You Know the Drill: Creating Fire Escape Plans at Home

Some families are so comfortable in their own homes that they tend to forget that a disaster, most especially fires, can strike any time. Before such a scenario ever happens, you should have already started taking precautionary and safety measures to minimize loss or avoid unwanted situations altogether. This is why fire drills are important.

fireA tiny pinprick of flame can turn into raging and great fires in less than 30 seconds. Imagine what this inferno can do to you and your family. So, it’s best to have a fire plan in place. Here’s what you need to keep in mind when organizing a fire drill at home.

The Extinguisher, providers of fire extinguishers and recharges, recommends teaching every member of the family how to use a fire extinguisher. This is to stall the growth of small fires, such as kitchen fires or accidental burning of cloth or paper. Don’t hide the fire extinguisher; keep it somewhere accessible.

The Exits

Check each room of the home and look for possible exits. Make sure the chosen exits are easy to open and are not susceptible to blockages due to debris or smoke. If you have grills covering the windows, remove them or convert them into something you can easily lock and open.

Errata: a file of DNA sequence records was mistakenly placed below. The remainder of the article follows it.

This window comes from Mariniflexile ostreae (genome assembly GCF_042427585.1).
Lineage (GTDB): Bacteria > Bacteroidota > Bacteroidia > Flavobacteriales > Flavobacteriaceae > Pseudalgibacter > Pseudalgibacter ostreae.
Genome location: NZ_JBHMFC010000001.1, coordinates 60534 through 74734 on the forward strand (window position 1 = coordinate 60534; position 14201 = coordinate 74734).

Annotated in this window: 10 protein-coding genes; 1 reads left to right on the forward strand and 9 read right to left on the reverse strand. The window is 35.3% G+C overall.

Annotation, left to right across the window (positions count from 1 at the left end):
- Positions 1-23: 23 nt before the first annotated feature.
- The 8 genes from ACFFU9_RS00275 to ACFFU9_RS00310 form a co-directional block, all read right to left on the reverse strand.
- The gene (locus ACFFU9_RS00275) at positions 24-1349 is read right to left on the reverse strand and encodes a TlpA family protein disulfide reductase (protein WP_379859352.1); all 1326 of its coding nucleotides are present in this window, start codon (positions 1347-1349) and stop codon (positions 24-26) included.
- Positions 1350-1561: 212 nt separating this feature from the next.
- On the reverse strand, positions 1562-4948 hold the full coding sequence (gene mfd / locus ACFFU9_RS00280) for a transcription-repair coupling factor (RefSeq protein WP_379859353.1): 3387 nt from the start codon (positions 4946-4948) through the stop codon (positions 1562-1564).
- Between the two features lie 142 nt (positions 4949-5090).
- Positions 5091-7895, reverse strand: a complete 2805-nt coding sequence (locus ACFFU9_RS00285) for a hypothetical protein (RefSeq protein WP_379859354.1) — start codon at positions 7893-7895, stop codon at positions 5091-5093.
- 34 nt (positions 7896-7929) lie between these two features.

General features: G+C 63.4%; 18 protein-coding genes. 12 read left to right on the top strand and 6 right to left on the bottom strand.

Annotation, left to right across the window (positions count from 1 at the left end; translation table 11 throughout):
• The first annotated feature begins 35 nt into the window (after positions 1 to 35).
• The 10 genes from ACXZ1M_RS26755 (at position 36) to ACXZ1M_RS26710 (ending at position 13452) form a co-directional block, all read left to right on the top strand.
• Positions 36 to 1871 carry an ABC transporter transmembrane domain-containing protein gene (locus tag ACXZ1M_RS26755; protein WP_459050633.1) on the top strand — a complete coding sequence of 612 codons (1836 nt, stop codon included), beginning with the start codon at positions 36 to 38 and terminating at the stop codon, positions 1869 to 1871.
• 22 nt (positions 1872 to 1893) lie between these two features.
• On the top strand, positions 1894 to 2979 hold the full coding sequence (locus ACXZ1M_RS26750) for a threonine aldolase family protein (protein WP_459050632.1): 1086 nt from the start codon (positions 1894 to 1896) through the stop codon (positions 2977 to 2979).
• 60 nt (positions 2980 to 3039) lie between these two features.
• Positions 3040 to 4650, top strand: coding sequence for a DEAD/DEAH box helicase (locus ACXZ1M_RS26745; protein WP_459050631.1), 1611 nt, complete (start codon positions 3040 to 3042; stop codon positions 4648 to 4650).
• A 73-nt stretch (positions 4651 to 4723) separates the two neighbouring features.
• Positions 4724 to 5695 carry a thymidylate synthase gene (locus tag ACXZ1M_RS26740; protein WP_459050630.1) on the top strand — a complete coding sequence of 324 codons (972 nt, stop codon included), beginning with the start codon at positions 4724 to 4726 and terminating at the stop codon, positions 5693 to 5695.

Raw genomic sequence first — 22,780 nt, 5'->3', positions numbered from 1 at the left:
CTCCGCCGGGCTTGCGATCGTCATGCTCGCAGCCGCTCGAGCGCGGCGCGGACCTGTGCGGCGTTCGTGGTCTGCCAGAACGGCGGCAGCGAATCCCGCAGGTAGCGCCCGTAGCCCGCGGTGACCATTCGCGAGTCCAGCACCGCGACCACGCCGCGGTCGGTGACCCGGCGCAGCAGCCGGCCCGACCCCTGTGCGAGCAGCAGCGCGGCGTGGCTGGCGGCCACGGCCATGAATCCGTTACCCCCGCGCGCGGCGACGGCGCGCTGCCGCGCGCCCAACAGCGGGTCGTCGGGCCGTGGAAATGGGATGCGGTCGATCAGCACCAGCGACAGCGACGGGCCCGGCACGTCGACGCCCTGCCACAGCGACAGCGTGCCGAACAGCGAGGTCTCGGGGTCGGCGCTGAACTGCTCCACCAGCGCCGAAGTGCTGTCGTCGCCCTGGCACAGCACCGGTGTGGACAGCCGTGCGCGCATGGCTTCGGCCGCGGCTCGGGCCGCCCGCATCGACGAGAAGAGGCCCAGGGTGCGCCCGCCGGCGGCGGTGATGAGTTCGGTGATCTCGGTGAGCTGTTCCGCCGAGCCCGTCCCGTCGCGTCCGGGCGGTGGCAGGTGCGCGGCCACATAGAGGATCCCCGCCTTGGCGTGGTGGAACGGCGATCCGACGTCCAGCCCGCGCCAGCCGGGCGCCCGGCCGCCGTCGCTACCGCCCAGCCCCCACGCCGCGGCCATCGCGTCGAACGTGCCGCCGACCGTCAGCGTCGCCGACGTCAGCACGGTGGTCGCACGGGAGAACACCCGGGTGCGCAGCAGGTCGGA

The Action

Rehearse what each of you will do in case you’re trapped within the fire. Instruct your family members that they have to crawl low beneath the smoke. Do all your best to block the smoke, as it’s actually what may kill you. If you must jump out of the window, do so. But, carry out some measures. Throw soft things to the ground that will serve as the landing, such as clothes or your mattress, if you can still manage. Don’t just jump. Lower your body from the sill to reduce the impact.

The Meeting Place

Talk about your meeting place. It should be somewhere far away from the building. It can be a landmark or a convenience store you and your family members frequent.

Fire drills may look ridiculous while you’re practicing it, but they can do so much to save you and your family. To learn more about how you can keep your family safe during such events, consult your local fire protection bureau.

About the Author

As a New York-based psychologist. Thelma Scott has conducted several seminars tackling adult autism.